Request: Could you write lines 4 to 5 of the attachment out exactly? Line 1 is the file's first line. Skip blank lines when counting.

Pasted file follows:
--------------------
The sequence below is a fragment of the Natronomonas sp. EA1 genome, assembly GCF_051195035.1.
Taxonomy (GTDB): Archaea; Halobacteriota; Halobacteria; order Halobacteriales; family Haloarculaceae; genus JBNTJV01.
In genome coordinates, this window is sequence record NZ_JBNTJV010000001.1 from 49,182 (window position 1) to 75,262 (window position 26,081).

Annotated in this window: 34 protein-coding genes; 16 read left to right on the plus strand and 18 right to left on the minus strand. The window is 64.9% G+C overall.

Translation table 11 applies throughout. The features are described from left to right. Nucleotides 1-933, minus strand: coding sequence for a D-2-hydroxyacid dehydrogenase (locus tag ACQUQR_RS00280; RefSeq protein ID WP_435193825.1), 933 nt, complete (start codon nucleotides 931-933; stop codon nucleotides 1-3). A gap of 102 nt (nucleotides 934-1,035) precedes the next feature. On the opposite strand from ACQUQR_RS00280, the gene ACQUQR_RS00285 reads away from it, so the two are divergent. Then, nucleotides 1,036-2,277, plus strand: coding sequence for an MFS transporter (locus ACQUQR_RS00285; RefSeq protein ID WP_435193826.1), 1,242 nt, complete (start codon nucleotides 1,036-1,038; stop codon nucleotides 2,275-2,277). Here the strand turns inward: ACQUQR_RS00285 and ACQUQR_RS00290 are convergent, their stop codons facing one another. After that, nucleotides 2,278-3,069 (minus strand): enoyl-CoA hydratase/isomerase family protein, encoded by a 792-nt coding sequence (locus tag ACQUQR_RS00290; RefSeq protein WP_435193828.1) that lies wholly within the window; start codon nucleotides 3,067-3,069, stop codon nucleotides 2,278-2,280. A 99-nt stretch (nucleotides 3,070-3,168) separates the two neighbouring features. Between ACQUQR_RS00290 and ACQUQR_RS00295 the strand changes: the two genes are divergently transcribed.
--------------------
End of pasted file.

Annotated in this window: 34 protein-coding genes; 16 read left to right on the plus strand and 18 right to left on the minus strand. The window is 64.9% G+C overall.

Translation table 11 applies throughout. The features are described from left to right. Nucleotides 1-933, minus strand: coding sequence for a D-2-hydroxyacid dehydrogenase (locus tag ACQUQR_RS00280; RefSeq protein ID WP_435193825.1), 933 nt, complete (start codon nucleotides 931-933; stop codon nucleotides 1-3). A gap of 102 nt (nucleotides 934-1,035) precedes the next feature. On the opposite strand from ACQUQR_RS00280, the gene ACQUQR_RS00285 reads away from it, so the two are divergent. Then, nucleotides 1,036-2,277, plus strand: coding sequence for an MFS transporter (locus ACQUQR_RS00285; RefSeq protein ID WP_435193826.1), 1,242 nt, complete (start codon nucleotides 1,036-1,038; stop codon nucleotides 2,275-2,277). Here the strand turns inward: ACQUQR_RS00285 and ACQUQR_RS00290 are convergent, their stop codons facing one another. After that, nucleotides 2,278-3,069 (minus strand): enoyl-CoA hydratase/isomerase family protein, encoded by a 792-nt coding sequence (locus tag ACQUQR_RS00290; RefSeq protein WP_435193828.1) that lies wholly within the window; start codon nucleotides 3,067-3,069, stop codon nucleotides 2,278-2,280. A 99-nt stretch (nucleotides 3,070-3,168) separates the two neighbouring features. Between ACQUQR_RS00290 and ACQUQR_RS00295 the strand changes: the two genes are divergently transcribed.